Next steps

Future research is needed to examine the features of Our Doors Are Open and other multi-component frameworks that are the most vital for increasing inclusive practices and leading to migrants and others with disabilities experiencing a network of welcome, participation and support. Additional research areas essential to maintain the long-term involvement of individuals are also needed. They may include facilitation of the participation of seniors, ongoing training of congregations and staff, the use of support groups or connections with other families as support for migrants’ families with sons and daughters with disabilities, and persons with disabilities being of service for others in the congregation.


Notes

[1] Miguel González Martín, “From Hostility to Hospitality,” Cristianisme I Justicia 160, (June 2016): 16, accessed October 1, 2018, https://www.cristianismeijusticia.net/sites/default/files/pdf/en160.pdf.

[2] Alberto González Martín, 18

[3] “Guide for Accessible Congregations,” Inclusive Design Research Centre, accessed October 1, 2018, https://opendoors.idrc.ocadu.ca/guide-for-accessible-congregation/.

[4] Adapted from: Accessibility Directorate of Ontario, Count Us In: Removing Barriers to Political Participation. You can find more myths in the Guide.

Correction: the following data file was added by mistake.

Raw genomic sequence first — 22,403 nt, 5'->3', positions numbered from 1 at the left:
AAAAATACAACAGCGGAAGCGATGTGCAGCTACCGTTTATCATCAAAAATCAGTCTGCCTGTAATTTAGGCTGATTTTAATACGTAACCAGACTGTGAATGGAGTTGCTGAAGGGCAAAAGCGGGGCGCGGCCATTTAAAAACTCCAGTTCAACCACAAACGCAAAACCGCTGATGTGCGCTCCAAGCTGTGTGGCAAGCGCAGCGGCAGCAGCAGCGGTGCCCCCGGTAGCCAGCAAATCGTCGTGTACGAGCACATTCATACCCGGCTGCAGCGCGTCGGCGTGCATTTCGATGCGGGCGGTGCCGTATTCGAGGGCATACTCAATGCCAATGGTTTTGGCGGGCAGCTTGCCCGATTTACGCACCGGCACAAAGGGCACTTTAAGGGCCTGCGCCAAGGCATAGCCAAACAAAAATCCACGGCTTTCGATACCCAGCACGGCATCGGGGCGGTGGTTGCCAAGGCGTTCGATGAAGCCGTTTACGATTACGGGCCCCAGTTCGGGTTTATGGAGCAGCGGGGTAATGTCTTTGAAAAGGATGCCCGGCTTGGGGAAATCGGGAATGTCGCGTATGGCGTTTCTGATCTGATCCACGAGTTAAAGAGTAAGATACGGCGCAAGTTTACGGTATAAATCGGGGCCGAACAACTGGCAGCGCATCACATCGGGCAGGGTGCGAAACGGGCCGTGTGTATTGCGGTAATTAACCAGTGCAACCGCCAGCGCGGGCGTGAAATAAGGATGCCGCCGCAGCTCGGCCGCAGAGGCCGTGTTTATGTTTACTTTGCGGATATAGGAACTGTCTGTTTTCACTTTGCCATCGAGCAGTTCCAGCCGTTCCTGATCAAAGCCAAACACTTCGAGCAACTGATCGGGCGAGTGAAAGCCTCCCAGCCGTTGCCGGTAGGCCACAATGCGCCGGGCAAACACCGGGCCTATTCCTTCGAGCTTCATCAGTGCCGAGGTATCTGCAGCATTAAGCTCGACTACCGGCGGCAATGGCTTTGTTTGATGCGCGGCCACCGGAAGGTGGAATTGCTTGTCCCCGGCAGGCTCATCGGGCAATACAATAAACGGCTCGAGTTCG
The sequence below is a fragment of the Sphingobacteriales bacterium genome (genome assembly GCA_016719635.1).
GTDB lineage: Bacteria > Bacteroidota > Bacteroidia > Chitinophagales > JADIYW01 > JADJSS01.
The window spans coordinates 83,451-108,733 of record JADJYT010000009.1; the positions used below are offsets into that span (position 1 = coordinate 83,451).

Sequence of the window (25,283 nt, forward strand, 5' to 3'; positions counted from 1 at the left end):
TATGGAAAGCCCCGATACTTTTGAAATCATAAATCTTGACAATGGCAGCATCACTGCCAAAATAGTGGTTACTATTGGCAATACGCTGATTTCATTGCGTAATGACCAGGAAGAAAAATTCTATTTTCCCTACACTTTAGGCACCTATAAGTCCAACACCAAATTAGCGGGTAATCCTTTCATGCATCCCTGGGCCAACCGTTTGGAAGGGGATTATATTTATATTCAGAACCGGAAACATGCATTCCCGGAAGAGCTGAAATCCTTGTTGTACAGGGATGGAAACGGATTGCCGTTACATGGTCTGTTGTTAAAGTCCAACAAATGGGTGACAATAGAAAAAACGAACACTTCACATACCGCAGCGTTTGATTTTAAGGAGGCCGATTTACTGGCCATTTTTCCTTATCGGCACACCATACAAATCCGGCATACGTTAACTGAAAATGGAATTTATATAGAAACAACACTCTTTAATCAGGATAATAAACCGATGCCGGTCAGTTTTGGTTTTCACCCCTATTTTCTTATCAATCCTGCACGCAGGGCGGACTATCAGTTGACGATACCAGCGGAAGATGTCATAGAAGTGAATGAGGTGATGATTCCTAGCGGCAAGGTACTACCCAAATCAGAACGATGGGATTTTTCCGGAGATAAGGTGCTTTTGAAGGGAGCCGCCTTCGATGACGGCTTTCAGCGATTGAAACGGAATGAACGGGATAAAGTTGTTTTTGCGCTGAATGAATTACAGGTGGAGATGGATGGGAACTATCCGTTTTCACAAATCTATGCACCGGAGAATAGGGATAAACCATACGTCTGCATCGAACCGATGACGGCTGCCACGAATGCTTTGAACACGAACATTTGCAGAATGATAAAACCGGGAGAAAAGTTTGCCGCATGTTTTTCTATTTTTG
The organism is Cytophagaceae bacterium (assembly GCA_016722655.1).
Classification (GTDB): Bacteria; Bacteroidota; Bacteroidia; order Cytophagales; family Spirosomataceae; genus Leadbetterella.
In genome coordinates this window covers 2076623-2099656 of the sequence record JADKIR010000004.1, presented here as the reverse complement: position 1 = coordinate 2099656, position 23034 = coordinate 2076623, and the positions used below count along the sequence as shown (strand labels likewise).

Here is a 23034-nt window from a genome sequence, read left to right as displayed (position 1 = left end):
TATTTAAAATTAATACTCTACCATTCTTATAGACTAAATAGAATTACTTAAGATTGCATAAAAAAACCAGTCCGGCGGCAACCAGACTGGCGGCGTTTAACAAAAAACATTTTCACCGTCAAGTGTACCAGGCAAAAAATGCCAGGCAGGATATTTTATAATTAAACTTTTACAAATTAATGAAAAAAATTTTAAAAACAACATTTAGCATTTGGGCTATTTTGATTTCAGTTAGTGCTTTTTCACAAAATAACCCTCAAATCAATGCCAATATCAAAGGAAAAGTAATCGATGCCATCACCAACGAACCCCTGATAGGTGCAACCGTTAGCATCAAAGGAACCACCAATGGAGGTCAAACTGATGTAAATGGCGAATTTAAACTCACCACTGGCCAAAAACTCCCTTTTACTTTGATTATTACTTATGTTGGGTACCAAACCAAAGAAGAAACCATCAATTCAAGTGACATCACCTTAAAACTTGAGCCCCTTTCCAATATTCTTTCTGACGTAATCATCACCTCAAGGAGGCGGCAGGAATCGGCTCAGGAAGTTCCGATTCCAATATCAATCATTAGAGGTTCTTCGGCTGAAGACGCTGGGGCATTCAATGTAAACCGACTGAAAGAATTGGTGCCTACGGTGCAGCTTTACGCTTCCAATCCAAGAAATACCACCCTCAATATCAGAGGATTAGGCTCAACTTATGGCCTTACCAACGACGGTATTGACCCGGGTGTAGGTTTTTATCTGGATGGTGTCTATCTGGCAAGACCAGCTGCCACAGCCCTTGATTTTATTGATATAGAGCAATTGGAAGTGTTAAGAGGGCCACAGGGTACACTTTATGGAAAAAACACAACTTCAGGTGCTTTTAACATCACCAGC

[5] “Guide for Accessible Congregations,”  pg. 7. https://opendoors.idrc.ocadu.ca/guide-for-accessible-congregation/.

[6] Our Doors checklist is available in the resources section of Our Doors Are Open website: https://opendoors.idrc.ocadu.ca/category/resources/.

[7] “Our Doors Are Open: Resources,” Inclusive Design Research Centre, accessed October 1, 2018, https://opendoors.idrc.ocadu.ca/category/resources/.


Bibliography

Ault, Melinda (2010). “Inclusion of Religion and Spirituality in the Special Education Literature.” The Journal of Special Education 44 (3): 176-189.

Boff, Leonardo. 2011. Virtues for another possible world. Eugene, Or: Cascade Books.

Carter, Erik W. 2007. Including people with disabilities in faith communities: a guide for service providers, families, & congregations. Baltimore, Md: Paul H. Brookes Pub. Co.

Goldstein, Penina and Melinda Jones Ault. 2015. “Including Individuals with Disabilities in a Faith Community: A Framework and Example.” Journal of Disability & Religion 19 (1): 1-14.

González Martín, Miguel (2016). “From Hostility to Hospitality.” Cristianisme I Justicia 160, 3-32. Accessed October 1, 2018. https://www.cristianismeijusticia.net/sites/default/files/pdf/en160.pdf.

Inclusive Design Research Centre. “Guide for Accessible Congregations.” Accessed October 1, 2018. https://opendoors.idrc.ocadu.ca/guide-for-accessible-congregation/.

Mateos, Alberto Ares (2018). “Sons and Daughters of a Pilgrim: Towards a Theology of Migrations.” Cristianisme I Justicia 168, 3-29. Accessed October 1, 2018. https://www.cristianismeijusticia.net/sites/default/files/pdf/en168.pdf.

Parlow, Susan B. 2008. “Personal Transformation in Karl Rahner’s Christianity: Constructed by Love.” Psychoanalytic Inquiry 28 (5): 570-579.

Pope Francis (2016). “Amoris Laetitia: Post-Synodal Apostolic Exhortation.” Libreria Editrice Vaticana. Accessed October 1, 2018. https://w2.vatican.va/content/dam/francesco/pdf/apost_exhortations/documents/papa-francesco_esortazione-ap_20160319_amoris-laetitia_en.pdf.   

Shady, Sara L. H., and Marion Larson. 2010. “Tolerance, Empathy, or Inclusion? Insights from Martin Buber.” Educational Theory 60 (1): 81–96.